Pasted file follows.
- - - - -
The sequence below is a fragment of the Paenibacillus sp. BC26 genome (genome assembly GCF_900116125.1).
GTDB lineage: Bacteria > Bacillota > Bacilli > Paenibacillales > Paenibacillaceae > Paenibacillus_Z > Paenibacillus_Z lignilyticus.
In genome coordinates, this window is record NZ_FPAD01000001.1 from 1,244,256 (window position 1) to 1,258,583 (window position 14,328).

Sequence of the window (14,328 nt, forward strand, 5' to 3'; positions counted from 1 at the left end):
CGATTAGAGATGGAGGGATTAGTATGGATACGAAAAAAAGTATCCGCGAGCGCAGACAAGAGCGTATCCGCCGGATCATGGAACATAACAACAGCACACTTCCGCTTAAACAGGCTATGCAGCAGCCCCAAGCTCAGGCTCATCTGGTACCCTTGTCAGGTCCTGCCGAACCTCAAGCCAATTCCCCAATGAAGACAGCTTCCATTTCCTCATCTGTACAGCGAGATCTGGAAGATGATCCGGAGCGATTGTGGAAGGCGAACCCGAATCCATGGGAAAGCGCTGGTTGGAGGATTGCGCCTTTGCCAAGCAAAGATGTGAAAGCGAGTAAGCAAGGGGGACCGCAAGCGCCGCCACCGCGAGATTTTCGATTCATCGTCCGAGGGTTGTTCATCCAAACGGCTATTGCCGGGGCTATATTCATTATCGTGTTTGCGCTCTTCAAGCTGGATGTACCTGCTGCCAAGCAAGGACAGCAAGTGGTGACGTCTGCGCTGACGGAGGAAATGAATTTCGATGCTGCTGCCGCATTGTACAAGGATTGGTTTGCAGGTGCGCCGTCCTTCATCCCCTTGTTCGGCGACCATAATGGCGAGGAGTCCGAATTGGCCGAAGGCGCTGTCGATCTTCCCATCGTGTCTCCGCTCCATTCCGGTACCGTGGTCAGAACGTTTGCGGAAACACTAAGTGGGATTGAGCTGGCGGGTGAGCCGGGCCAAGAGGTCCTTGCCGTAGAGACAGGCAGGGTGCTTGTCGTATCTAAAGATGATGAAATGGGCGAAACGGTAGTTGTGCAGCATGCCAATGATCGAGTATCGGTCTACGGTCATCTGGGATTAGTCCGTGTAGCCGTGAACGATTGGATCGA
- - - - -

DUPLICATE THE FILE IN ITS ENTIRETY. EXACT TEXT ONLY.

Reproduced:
The sequence below is a fragment of the Paenibacillus sp. BC26 genome (genome assembly GCF_900116125.1).
GTDB lineage: Bacteria > Bacillota > Bacilli > Paenibacillales > Paenibacillaceae > Paenibacillus_Z > Paenibacillus_Z lignilyticus.
In genome coordinates, this window is record NZ_FPAD01000001.1 from 1,244,256 (window position 1) to 1,258,583 (window position 14,328).

Sequence of the window (14,328 nt, forward strand, 5' to 3'; positions counted from 1 at the left end):
CGATTAGAGATGGAGGGATTAGTATGGATACGAAAAAAAGTATCCGCGAGCGCAGACAAGAGCGTATCCGCCGGATCATGGAACATAACAACAGCACACTTCCGCTTAAACAGGCTATGCAGCAGCCCCAAGCTCAGGCTCATCTGGTACCCTTGTCAGGTCCTGCCGAACCTCAAGCCAATTCCCCAATGAAGACAGCTTCCATTTCCTCATCTGTACAGCGAGATCTGGAAGATGATCCGGAGCGATTGTGGAAGGCGAACCCGAATCCATGGGAAAGCGCTGGTTGGAGGATTGCGCCTTTGCCAAGCAAAGATGTGAAAGCGAGTAAGCAAGGGGGACCGCAAGCGCCGCCACCGCGAGATTTTCGATTCATCGTCCGAGGGTTGTTCATCCAAACGGCTATTGCCGGGGCTATATTCATTATCGTGTTTGCGCTCTTCAAGCTGGATGTACCTGCTGCCAAGCAAGGACAGCAAGTGGTGACGTCTGCGCTGACGGAGGAAATGAATTTCGATGCTGCTGCCGCATTGTACAAGGATTGGTTTGCAGGTGCGCCGTCCTTCATCCCCTTGTTCGGCGACCATAATGGCGAGGAGTCCGAATTGGCCGAAGGCGCTGTCGATCTTCCCATCGTGTCTCCGCTCCATTCCGGTACCGTGGTCAGAACGTTTGCGGAAACACTAAGTGGGATTGAGCTGGCGGGTGAGCCGGGCCAAGAGGTCCTTGCCGTAGAGACAGGCAGGGTGCTTGTCGTATCTAAAGATGATGAAATGGGCGAAACGGTAGTTGTGCAGCATGCCAATGATCGAGTATCGGTCTACGGTCATCTGGGATTAGTCCGTGTAGCCGTGAACGATTGGATCGA